Newton's Laws Before Isaac Newton Newton's Laws There were facts and laws about the way the physical world worked, but no explanations After Newton There was a unified system that explained those facts
More informationUnderstanding the motion of the Universe. Motion, Force, and Gravity
Understanding the motion of the Universe Motion, Force, and Gravity Laws of Motion Stationary objects do not begin moving on their own. In the same way, moving objects don t change their movement spontaneously.
More informationUniversal Gravitation Multiple Choice Homework
Universal Gravitation Multiple Choice Homework PSI Physics Name Multiple Choice Questions 1. The discovery of Universal Gravitation is associated with: A. Robert Hook B. Isaac Newton C. James Joule D.
More informationCHAPTER 11. The total energy of the body in its orbit is a constant and is given by the sum of the kinetic and potential energies
CHAPTER 11 SATELLITE ORBITS 11.1 Orbital Mechanics Newton's laws of motion provide the basis for the orbital mechanics. Newton's three laws are briefly (a) the law of inertia which states that a body at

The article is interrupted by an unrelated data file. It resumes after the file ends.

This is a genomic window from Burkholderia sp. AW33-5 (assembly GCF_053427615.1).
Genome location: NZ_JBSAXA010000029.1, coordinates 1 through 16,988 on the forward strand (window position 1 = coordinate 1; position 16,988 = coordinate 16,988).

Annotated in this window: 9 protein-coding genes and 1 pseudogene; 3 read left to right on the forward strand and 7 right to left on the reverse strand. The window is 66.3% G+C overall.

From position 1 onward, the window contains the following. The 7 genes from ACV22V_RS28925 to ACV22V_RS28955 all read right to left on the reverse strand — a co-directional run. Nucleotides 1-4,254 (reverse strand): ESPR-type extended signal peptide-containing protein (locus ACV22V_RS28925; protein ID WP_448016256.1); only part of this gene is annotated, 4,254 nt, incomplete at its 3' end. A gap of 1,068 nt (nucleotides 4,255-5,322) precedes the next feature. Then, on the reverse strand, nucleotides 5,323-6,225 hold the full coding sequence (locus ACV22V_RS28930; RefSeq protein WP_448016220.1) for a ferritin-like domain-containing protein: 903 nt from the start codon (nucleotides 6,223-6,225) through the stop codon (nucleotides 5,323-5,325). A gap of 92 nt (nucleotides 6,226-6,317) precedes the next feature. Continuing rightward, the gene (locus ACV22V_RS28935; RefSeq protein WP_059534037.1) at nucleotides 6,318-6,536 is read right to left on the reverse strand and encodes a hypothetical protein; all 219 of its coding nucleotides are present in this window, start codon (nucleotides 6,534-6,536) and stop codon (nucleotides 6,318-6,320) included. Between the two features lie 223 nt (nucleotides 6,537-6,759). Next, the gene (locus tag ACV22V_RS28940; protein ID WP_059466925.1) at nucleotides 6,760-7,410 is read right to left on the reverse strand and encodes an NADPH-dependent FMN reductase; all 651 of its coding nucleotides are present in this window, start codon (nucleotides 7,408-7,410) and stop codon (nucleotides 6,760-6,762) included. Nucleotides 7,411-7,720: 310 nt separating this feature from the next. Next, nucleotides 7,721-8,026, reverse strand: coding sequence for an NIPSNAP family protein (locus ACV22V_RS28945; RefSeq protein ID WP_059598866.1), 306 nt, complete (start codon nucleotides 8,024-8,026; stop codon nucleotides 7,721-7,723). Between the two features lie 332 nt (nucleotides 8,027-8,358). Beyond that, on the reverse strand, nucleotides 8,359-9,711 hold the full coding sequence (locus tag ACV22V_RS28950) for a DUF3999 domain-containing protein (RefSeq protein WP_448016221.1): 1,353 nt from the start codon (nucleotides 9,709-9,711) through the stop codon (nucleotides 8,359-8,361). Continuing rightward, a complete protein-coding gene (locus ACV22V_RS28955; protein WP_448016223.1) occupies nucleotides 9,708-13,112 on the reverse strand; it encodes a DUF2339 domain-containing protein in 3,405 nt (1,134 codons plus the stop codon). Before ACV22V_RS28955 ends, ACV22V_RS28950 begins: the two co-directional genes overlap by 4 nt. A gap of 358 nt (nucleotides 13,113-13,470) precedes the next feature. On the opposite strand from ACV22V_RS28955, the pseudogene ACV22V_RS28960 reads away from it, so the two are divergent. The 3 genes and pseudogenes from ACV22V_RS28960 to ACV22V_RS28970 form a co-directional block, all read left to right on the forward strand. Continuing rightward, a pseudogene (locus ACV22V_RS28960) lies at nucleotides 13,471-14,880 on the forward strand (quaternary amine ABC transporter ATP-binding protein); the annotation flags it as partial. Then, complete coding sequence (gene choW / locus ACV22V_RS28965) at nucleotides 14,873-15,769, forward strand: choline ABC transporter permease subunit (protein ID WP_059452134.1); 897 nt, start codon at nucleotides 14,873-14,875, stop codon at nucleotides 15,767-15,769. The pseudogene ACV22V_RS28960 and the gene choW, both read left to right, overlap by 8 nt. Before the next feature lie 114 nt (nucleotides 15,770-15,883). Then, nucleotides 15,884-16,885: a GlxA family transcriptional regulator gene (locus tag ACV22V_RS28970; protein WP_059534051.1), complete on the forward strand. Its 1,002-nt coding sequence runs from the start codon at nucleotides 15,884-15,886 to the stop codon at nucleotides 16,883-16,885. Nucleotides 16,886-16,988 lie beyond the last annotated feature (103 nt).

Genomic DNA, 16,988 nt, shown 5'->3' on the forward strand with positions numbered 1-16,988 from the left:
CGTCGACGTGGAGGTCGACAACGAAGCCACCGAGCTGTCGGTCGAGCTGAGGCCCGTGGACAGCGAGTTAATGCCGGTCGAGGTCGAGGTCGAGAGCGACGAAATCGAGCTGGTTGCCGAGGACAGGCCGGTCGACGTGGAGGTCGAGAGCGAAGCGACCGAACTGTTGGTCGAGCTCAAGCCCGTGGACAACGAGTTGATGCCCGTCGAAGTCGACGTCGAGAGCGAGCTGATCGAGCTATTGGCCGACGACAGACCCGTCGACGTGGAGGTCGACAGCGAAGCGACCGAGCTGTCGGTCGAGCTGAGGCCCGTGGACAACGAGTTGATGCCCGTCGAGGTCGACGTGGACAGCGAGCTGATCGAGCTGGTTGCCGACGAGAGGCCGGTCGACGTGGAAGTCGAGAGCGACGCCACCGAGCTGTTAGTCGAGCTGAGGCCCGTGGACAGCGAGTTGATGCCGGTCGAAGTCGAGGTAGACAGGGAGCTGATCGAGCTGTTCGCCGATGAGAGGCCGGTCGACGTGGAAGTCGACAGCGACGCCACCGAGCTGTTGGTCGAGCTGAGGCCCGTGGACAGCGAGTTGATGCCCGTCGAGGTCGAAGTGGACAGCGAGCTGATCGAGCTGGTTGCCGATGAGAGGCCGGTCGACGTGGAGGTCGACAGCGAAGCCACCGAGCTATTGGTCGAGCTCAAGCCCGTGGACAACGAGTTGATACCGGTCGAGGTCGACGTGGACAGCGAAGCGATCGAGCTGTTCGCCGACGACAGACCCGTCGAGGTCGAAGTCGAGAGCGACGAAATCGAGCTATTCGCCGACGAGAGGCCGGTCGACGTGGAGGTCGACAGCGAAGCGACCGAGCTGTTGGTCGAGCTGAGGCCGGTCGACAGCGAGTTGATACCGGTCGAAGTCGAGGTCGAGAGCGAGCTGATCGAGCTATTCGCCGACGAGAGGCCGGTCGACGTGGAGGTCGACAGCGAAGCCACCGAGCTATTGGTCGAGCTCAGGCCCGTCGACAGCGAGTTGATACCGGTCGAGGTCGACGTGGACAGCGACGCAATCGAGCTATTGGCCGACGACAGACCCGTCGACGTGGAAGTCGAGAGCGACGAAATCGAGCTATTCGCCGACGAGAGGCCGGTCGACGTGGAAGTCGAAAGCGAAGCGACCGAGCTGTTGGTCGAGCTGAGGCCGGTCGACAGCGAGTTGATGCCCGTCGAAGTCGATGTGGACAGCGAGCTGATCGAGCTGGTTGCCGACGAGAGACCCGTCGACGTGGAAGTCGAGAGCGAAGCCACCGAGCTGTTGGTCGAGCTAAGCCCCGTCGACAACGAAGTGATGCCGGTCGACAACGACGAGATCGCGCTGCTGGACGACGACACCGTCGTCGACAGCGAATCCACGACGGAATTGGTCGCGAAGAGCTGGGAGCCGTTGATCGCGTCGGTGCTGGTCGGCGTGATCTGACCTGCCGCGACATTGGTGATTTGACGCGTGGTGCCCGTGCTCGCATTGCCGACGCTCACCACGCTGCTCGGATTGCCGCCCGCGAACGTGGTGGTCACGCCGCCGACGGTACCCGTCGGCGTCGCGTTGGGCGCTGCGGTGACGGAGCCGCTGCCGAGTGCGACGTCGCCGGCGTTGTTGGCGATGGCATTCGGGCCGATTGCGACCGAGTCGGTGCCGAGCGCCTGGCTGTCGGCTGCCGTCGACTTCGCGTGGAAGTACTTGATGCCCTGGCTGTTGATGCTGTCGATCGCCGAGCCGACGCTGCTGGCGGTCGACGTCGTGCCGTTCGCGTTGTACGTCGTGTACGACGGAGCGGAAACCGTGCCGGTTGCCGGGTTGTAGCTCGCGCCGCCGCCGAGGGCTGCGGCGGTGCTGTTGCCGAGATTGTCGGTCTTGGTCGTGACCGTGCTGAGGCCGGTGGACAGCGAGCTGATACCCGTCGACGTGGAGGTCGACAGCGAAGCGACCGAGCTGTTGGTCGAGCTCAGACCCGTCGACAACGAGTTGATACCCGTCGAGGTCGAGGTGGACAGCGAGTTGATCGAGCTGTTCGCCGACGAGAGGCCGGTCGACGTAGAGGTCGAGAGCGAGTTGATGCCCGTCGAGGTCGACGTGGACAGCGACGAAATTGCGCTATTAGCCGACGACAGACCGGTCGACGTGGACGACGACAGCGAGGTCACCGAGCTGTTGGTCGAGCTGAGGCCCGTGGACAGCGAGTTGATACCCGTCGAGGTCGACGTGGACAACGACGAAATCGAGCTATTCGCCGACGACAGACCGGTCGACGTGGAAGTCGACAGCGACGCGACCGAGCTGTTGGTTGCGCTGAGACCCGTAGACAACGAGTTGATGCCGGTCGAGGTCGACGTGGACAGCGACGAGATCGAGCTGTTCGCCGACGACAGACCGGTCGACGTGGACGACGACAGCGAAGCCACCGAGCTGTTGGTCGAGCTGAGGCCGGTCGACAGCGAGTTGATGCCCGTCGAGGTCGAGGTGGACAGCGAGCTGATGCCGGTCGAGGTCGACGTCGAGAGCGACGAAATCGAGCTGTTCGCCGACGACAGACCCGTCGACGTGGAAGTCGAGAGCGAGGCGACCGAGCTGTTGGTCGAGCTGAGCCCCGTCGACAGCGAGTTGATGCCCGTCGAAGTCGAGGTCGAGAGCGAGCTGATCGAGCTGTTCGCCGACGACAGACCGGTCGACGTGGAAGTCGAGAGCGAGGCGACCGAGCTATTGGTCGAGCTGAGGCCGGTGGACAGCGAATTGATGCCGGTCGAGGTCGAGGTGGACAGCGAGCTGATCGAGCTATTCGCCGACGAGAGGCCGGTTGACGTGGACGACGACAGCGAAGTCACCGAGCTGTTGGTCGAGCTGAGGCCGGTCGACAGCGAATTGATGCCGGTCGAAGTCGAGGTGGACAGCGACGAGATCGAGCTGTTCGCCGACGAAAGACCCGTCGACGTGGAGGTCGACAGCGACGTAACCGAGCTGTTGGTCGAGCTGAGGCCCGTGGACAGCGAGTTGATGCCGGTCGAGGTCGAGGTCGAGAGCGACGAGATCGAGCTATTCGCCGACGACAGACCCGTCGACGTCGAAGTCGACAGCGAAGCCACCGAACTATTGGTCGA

More informationPenn State University Physics 211 ORBITAL MECHANICS 1
ORBITAL MECHANICS 1 PURPOSE The purpose of this laboratory project is to calculate, verify and then simulate various satellite orbit scenarios for an artificial satellite orbiting the earth. First, there
More informationDERIVING KEPLER S LAWS OF PLANETARY MOTION. By: Emily Davis
DERIVING KEPLER S LAWS OF PLANETARY MOTION By: Emily Davis WHO IS JOHANNES KEPLER? German mathematician, physicist, and astronomer Worked under Tycho Brahe Observation alone Founder of celestial mechanics
More information13 Universal Gravitation. Everything pulls on everything else.
Everything pulls on everything else. Gravity was not discovered by Isaac Newton. What Newton discovered, prompted by a falling apple, was that gravity is a universal force that it is not unique to Earth,
More informationToday. The Copernican Revolution. Galileo. Planetary Motion. Tycho Brahe s Observations. Kepler s Laws
Today The Copernican Revolution Galileo Planetary Motion Tycho Brahe s Observations Kepler s Laws Galileo c. 15641640 First telescopic astronomical observations Galileo s observations of phases of Venus
More informationChapter 6 The Solar System Pearson Education, Inc.
Chapter 6 The Solar System Units of Chapter 6 6.1 An Inventory of the Solar System 6.2 Measuring the Planets 6.3 The Overall Layout of the Solar System 6.4 Terrestrial and Jovian Planets 6.5 Interplanetary